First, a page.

Hockey Players Under Fire For Standing During National Anthem
A reporter from a Canadian newspaper took to Twitter Thursday to point out the difference between how NBA players are reacting to the civil-rights movement and the reaction from NHL players.
And what better way to determine if a person is racist than noticing if they stand for the national anthem?
Kamil Karamali, a reporter for the Global Times posted a photo that showed NHL players standing with their arms locked and put it next to the photo of an NBA player whose jersey had, “Say Their Names” written on the back in the traditional location of the last name. The “Say Their Names” campaign aims to identify each individual killed or victimized by police brutality.
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“Comparison between leagues on addressing racial discrimination: NHL players stand for the anthem, linking arms, draw praise from @EricTrump for not kneeling. NBA players wear jerseys with “Say Their Names,” “Black Lives Matter” on back. One of them sends a much clearer message.”
Karamali seems to leave just enough out of the tweet to cover himself from backlash. But social media users seemed to take issue with the tweet and the “outrage culture of social media.” Some tried to calm Karamali and suggested that the difficulty of kneeling on the ice with full gear could be a tad bit challenging.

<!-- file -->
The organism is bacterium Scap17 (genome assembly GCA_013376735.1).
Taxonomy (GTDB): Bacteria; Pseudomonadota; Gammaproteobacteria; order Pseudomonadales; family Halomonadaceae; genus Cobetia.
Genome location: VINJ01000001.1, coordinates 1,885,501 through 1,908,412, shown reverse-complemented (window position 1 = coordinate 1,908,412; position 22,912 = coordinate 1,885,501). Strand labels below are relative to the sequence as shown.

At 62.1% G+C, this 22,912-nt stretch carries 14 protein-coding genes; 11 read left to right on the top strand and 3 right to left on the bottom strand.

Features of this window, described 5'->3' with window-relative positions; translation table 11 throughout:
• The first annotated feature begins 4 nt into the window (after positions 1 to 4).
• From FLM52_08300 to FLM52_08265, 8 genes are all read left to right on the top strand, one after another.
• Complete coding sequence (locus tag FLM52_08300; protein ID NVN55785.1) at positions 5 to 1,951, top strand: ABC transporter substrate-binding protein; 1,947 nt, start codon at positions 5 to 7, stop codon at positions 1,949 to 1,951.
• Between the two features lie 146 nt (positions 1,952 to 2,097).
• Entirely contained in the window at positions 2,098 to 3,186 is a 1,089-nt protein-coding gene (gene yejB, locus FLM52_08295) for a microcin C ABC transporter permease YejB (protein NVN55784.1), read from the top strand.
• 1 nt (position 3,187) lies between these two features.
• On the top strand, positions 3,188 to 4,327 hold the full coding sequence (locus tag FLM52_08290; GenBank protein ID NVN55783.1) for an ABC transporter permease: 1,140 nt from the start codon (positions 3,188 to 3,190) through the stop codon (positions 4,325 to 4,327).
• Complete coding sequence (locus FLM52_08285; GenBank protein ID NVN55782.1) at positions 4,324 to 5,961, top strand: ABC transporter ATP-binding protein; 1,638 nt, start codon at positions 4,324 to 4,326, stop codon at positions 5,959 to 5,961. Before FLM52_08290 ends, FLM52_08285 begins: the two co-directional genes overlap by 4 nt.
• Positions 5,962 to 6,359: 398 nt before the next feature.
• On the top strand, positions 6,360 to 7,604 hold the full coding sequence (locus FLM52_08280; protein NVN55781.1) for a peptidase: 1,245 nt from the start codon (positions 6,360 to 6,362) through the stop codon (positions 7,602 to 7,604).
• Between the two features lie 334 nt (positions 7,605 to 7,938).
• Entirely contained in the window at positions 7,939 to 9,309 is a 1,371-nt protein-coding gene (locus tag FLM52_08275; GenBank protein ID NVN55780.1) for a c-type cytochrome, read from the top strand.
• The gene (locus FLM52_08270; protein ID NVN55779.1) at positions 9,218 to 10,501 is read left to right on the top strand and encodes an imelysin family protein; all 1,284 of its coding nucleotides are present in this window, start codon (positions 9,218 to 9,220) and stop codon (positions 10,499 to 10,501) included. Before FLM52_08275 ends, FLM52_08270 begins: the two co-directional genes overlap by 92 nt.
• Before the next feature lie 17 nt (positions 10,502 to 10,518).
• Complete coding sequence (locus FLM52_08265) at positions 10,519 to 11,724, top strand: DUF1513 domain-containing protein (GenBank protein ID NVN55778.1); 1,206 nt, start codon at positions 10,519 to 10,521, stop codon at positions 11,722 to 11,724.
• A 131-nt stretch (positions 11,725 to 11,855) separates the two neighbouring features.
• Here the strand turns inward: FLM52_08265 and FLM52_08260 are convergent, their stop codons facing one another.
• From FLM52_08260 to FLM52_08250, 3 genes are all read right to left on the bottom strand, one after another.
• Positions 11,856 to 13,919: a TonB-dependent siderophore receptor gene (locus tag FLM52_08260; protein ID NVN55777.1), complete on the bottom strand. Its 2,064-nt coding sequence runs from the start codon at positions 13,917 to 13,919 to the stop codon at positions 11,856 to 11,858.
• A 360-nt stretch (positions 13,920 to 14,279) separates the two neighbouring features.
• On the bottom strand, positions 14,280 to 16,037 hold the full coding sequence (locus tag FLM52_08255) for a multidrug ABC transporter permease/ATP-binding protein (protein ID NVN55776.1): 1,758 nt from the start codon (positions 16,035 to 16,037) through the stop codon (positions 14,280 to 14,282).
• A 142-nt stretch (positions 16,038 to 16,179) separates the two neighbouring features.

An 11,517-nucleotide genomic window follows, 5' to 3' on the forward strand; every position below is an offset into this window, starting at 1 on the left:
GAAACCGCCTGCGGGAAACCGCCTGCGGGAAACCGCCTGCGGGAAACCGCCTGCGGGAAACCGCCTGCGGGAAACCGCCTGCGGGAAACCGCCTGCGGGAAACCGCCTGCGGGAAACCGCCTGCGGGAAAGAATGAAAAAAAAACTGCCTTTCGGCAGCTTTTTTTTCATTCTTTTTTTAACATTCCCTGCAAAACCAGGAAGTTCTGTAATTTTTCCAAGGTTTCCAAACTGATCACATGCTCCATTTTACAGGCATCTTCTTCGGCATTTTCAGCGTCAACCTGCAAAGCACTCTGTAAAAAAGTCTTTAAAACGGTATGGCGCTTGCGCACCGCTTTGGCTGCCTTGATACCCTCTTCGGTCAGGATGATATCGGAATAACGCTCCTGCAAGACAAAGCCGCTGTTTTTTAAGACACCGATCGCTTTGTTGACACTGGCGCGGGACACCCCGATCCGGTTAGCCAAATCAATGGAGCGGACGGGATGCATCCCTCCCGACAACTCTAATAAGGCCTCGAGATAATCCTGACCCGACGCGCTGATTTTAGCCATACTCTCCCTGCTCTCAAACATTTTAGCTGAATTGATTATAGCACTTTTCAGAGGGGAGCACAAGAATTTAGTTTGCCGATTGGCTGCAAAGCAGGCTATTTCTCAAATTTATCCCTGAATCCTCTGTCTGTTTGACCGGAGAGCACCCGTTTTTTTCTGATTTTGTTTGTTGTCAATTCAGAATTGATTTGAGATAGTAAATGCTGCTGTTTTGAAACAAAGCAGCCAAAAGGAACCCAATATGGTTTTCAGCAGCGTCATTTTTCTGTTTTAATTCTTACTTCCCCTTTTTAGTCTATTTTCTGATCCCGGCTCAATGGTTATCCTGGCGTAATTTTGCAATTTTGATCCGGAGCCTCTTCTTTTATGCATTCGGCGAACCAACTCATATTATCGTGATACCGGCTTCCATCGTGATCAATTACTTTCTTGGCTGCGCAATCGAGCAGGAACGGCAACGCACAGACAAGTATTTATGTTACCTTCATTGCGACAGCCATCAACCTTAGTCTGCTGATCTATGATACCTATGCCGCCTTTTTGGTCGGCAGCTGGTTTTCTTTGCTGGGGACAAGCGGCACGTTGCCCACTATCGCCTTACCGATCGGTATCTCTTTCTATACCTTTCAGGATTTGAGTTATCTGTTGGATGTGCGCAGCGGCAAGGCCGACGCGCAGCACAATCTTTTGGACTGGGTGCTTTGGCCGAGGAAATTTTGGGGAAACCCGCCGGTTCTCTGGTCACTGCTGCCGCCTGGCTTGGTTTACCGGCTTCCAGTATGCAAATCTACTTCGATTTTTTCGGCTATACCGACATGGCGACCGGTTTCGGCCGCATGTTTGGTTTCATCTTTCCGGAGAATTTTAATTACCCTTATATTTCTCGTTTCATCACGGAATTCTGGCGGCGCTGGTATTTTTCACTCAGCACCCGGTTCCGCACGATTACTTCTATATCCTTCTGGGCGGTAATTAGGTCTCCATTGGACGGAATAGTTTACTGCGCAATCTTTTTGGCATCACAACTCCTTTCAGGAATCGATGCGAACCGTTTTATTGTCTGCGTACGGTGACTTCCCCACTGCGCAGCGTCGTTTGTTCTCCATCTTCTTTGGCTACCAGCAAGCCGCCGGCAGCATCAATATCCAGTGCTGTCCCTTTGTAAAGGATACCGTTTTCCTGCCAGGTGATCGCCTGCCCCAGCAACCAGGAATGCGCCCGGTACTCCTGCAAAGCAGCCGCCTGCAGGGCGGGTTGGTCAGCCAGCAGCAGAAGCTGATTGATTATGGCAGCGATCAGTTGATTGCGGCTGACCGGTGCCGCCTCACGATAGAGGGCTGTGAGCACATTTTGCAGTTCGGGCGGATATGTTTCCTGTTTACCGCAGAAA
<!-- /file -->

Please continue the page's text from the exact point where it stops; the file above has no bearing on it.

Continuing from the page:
“Criticized for showing respect for a cause & the national anthems…bizarre world,” one posted. Another wrote, “I’m thinking of watching hockey this year.”
Karamali is not the first journalist this week who attempted to put the spotlight on social-justice wrongdoing on the playing field.
Joel Baell, a writer for Golf Digest, rang the alarm bell on social media after he spotted Richy Werenski, the pro-golfer, wearing a Blue Lives Matter wristband that roused the cancel-culture mob during the 3M Open in TPC Twin Cities.
“Playing 20 minutes away from where George Floyd was killed by police officers, Richy Werenski has been wearing a Blue Lives Matter band this week at the 3M Open,” Baell tweeted.
It is interesting to see the trend of news reporters to exercise plausible deniability on their social media accounts.
One commenter on Twitter wrote, “Why do sports leagues need to do anything? I’m tuning in for the action, not these empty gestures. Can we not escape the harsh realities of life for a few hours?”